Over the last couple of months I have spent some time traveling and talking about the importance of celebrating our students, telling our school stories and thinking about our brand as educators and especially educational leaders. As these presentations, discussions and conversations have unfolded, I keep coming back to one word... transparency! It is clear to me that being transparent and developing high levels of transparency are critical to successfully telling our school stories and creating a brand that is rooted in a positive culture and identity that permeates the entire community.

This is my theory... hear me out for a minute... I believe that educators who are highly transparent (I am just focusing on the professional world at this point because high levels of transparency in one's personal world can go either way) tend to engage their students, colleagues and families in the community on a different level because they are often powerful storytellers; 

I believe that educators who are highly transparent (assuming it is authentic stuff... remember, the brand experience must match the brand promise) tend to connect with the students, staff and community around them on a deeper level because what they share is consistent and visible to all; 

I believe that educators who are transparent can develop relational trust with and within their community because their message will be loud, consistent and visible to everyone! The message these educators are sharing will be rooted in their beliefs and the non-negotiables that are in the best interest of children... that all leads to trust! Kids, families and colleagues will trust you if they know what you are doing, why you are doing it and that it is best for kids!

I believe educators who develop trusting relationships (thanks to Melinda, Amber, Pernille, Todd, Leah, Curt, Jay, George, Jimmy, Eric, Tom, Jeff, Jessica, Lisa, Vicki, Peter, John, Brad, Tim & Tom to name a few for reminding me of this each day) and within their communities then build a significant amount of social capital... and that is the proverbial gold mine... social capital!

Social capital is defined by Google as... 

  1. the networks of relationships among people who live and work in a particular society, enabling that society to function effectively.

When we, as educators, amass social capital within our communities we have the foundation for enacting change, trying new things and telling our school stories because there are trusting relationships at the core that were developed by being consistently transparent!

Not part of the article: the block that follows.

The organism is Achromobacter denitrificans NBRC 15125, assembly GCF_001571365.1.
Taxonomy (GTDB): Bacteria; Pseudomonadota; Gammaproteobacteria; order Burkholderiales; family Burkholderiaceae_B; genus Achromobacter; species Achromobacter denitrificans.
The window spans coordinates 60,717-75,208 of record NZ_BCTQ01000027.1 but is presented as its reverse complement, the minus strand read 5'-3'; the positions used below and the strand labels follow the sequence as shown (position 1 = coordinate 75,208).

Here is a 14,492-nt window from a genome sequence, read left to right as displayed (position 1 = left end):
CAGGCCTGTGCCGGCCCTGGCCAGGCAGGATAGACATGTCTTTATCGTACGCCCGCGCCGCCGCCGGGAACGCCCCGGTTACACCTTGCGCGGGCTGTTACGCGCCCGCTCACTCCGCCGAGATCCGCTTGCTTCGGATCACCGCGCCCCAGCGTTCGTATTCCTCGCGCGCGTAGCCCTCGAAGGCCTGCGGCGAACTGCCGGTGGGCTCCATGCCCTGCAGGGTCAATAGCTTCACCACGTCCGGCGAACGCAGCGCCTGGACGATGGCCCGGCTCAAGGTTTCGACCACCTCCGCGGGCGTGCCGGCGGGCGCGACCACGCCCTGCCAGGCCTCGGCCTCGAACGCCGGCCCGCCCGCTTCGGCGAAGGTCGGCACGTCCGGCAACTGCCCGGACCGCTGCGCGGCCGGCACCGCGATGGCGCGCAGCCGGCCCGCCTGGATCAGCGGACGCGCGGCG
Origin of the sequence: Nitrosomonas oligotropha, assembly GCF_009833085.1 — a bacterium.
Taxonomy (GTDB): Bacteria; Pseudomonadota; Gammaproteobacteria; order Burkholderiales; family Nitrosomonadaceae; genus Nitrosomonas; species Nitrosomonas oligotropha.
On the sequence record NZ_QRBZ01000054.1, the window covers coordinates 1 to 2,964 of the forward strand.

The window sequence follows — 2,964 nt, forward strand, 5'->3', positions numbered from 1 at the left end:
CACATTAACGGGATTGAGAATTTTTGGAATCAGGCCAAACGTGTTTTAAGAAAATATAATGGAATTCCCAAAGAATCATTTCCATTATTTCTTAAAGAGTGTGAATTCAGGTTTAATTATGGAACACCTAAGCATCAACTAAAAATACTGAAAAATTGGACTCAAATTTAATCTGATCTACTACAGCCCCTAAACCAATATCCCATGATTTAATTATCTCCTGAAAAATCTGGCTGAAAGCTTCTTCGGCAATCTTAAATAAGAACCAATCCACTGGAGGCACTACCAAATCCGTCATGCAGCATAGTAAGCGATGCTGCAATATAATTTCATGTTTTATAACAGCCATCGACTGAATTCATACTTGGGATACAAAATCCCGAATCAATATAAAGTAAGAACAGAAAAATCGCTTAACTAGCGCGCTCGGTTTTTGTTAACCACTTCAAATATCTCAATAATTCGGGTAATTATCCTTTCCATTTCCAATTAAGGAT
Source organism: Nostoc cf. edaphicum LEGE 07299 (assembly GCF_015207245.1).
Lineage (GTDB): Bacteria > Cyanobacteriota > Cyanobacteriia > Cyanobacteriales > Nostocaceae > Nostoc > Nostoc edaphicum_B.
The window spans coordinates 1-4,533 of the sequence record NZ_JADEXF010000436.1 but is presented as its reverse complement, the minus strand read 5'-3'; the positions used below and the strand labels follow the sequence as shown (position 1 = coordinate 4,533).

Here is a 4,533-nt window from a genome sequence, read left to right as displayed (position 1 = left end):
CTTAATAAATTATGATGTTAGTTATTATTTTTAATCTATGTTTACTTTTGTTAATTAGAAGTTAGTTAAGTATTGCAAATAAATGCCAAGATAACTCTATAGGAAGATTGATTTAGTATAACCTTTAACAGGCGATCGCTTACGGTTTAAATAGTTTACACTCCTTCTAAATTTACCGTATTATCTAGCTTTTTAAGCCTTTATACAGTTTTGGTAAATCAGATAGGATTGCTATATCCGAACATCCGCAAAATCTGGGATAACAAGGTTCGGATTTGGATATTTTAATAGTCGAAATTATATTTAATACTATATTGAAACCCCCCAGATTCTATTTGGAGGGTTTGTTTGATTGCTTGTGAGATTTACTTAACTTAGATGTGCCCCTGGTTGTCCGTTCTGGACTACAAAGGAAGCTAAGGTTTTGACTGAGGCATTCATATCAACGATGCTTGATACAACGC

So, are tech tools such as Twitter, Instagram and Facebook important for telling our school story and branding our space? Absolutely because technology allows us to amplify our school story beyond the four walls of our school and accelerate the building of healthy relationships within our community and beyond! Are pictures of students and staff in action important for telling our school story and branding our space? Absolutely because pictures are engaging and allow us to go from "information sharers" to storytellers who are shaping the narrative of our community (thanks Joe for helping me learn and understand this notion) and contributing to the developing healthy relationships. 

Yes - there are many pieces that must be in place to successfully tell our stories and celebrate our students but at the core must be a positive culture and identity that is developed through high levels of transparency and built on healthy relationships! So, as we kick off the new school year, I implore my fellow educators to embrace the notion of being highly transparent (at least on a professional level) because...

leads to
Relational Trust
which helps build
Social Capital
which must be in place to be

Tuesday, July 14, 2015

Coming To Terms

It was the most difficult period of my personal life and for the first time sadness started to consume me. Was I sad in the past? Yes but I was always able to reframe things and see the positive - maybe not right away but eventually. But this sadness didn't just last a few minutes or hours... it lasted for days... in fact, it lasted for months. 

Those six months changed me forever. Those six months felt like a lifetime. Those six months were some of the darkest in my life. I was struggling internally with my emotions and feelings and I was unable to verbalize the struggle to anyone. I didn't want people to judge me. I didn't want people to be disappointed in me. I didn't want people to feel angry with me. I was so consumed with what others would think that I started to withdraw because it seemed easier to just deal with it alone.